Motoring past dilapidated storefronts with barred windows, the spanking-new green Range Rover is out of place on Eighth Street on Jacksonville's west side. The driver, LeRoy Butler, peers through his tinted window and announces. "This street is like Rodeo Drive." Has Butler, an All-Pro strong safety for the Green Bay Packers, taken one too many shots to the head? "It's like the Rodeo Drive of crime," he says, to clarify. "Rape. Prostitution. Any drug you want. This street's got it all."
Butler drives a few blocks farther, turns left onto Jefferson Street and points toward the Blodgett Homes project where he spent most of his childhood. "They've cleaned this place up," he says, "but when I was a kid, it was like Cabrini-Green in Chicago. This street had more chalk lines marking dead bodies than hopscotch lines."
It is a rainy Monday afternoon in late April, and Butler's memory is abundantly clear. As a kid he encountered financial and physical hardships and was surrounded by crime. Some professional athletes block out their troubled pasts, but not the 28-year-old Butler, who long ago achieved victories more poignant than the Packers' Super Bowl triumph over the New England Patriots in January.
Now he owns a luxurious home on the city's south side and approaches his job with a blend of bulletproof confidence and raw ebullience. It was Butler who originated the Lambeau Leap by launching himself into the stands after returning a fumble for a touchdown during a 1993 game against the Los Angeles Raiders.
In fact, during most of his seven-year pro career, Butler has never lacked for bravado. He was in rare form during Super Bowl week, when he blasted then Patriots coach Bill Parcells for sucking up too much media attention, declared he was sick of hearing that the Packers were trying to win the game for defensive end Reggie White and announced he was better than any other defender New England's star tight end. Ben Coates, had faced all season.
Butler's candor has provoked the ire of Green Bay coach Mike Holmgren, who tries to muzzle his players as much as any other coach in the league. On occasion Butler, the only current Packer who preceded Holmgren's arrival in Green Bay in 1992, has been at his defensive best in his coach's office. "He's always telling me not to say things, but I pretty much say them anyway," Butler says. "I tell him, 'I want the opponent to know that if they throw across the middle. I'm going to intercept it.' He says, 'Fine, but why do you have to be the one to say it?' I say, 'Mike, it's like if you're with a beautiful girl and nobody sees you. You've got to tell your boys about it.' "
It's an argument Holmgren doesn't buy, yet Butler gets away with it. "He is a quote a minute, but his heart's in the right place," Holmgren says. "He's a bright, interesting guy who plays with emotion." Last season Butler nearly accomplished the rare double of leading his team in interceptions and sacks. He was one off the Packer high in interceptions, with five, and he finished two behind in sacks, with 6½, one-half sack shy of the NFL record for a defensive back, set by Chicago Bears safety Dave Duerson in 1986. He had an outstanding postseason, which included one of the most memorable plays of the Super Bowl: On a third-down blitz in the second quarter. Butler barreled into Patriots halfback Dave Meggett and sacked quarterback Drew Bledsoe with one arm.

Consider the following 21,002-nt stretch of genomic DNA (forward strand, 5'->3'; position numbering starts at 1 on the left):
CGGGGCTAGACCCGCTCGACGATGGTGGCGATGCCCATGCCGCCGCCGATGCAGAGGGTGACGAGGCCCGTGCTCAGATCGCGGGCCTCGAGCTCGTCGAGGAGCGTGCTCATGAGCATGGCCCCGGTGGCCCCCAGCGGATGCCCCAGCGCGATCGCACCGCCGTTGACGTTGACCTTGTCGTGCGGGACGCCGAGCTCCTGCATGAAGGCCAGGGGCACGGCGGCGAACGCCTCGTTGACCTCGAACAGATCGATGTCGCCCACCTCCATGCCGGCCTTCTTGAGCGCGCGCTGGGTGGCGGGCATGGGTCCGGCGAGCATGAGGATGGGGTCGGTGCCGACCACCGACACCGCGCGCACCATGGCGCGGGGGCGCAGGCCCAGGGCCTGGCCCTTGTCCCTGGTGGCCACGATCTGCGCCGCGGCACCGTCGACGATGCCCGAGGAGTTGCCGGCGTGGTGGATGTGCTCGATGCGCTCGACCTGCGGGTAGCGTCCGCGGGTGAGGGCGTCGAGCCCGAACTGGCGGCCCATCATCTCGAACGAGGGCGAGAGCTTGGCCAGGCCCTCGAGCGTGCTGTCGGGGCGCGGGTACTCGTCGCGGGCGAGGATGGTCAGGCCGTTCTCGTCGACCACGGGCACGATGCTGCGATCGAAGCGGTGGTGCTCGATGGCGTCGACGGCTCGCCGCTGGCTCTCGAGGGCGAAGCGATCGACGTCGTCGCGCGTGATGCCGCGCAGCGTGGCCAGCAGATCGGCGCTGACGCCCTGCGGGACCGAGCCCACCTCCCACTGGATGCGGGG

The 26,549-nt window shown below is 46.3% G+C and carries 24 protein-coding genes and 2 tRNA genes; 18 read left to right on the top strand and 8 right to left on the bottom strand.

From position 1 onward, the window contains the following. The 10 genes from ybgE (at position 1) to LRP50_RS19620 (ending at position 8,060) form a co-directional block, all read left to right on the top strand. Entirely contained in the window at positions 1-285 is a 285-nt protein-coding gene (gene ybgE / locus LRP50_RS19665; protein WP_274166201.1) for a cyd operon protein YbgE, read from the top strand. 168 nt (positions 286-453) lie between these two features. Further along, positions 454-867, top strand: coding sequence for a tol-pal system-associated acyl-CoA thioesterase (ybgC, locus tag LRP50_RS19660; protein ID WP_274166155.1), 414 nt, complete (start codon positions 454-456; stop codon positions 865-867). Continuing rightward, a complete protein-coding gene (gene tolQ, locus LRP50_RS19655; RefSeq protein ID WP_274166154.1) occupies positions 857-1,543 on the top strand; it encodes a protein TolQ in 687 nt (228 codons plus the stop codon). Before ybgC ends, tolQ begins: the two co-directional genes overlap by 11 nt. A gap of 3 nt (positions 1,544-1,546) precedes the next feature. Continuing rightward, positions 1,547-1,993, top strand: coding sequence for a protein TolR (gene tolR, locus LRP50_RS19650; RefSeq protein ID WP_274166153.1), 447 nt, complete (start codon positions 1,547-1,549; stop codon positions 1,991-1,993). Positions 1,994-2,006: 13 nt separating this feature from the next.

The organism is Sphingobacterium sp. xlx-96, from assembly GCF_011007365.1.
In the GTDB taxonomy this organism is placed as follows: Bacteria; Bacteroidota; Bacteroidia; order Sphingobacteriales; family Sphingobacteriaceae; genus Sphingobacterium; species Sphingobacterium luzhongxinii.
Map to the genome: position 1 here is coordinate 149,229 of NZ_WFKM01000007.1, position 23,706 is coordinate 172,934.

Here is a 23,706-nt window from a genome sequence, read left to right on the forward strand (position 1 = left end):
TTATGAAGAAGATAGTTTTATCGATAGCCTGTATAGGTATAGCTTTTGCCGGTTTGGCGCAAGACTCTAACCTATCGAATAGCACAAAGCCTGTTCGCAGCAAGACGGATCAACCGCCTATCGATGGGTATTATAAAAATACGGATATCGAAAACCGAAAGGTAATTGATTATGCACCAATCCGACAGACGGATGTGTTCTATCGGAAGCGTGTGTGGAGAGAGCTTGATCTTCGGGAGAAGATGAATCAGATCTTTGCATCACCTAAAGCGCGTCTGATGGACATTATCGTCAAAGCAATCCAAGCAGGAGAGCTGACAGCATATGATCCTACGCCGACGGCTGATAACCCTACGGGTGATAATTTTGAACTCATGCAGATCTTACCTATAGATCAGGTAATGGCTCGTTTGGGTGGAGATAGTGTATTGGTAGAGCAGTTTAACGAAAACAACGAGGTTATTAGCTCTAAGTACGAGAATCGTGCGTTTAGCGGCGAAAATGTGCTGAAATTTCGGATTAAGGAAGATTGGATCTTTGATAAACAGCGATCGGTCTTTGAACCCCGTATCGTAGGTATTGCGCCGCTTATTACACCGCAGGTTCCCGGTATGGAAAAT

Butler's versatility allows Packers defensive coordinator Fritz Shurmur to deploy him in a dizzying array of alignments. "He's a huge playmaker," Shurmur says. "A lot of safeties in this league are never around the ball. You hardly know they exist. The best description of LeRoy is that if the ball is there, he's near it."
As exciting as Butler is now, the story of how he arrived as an athlete is far more compelling. Born so pigeon-toed that he had bones in both feet broken by doctors at the age of eight months, Butler struggled to walk as a toddler and until the age of eight spent much of his time in a wheelchair and in leg braces. During this time his parents separated and eventually divorced. LeRoy lived with his mother, Eunice, and four siblings in an apartment across from Jefferson Street Park, and he spent many of his days staring out the front window. "There'd be 500 or 600 kids playing, and all he could do was watch," says Charles (Von) Durham, Butler's uncle and father figure. "He'd go out there once in a while and try to run and would trip all over himself. You've got to instill positive thoughts in a child's mind, but deep inside most of us never believed his legs would heal."
Instead of playing sports, LeRoy spent time with Eunice, who supported the family by working first as a secretary and later as a nurse. She taught LeRoy how to cook and laid down several house rules, ranging from "Respect women" to "You have to eat your beets before you get any meat" to "Don't drink alcohol," an edict that, to this day, he says he adheres to.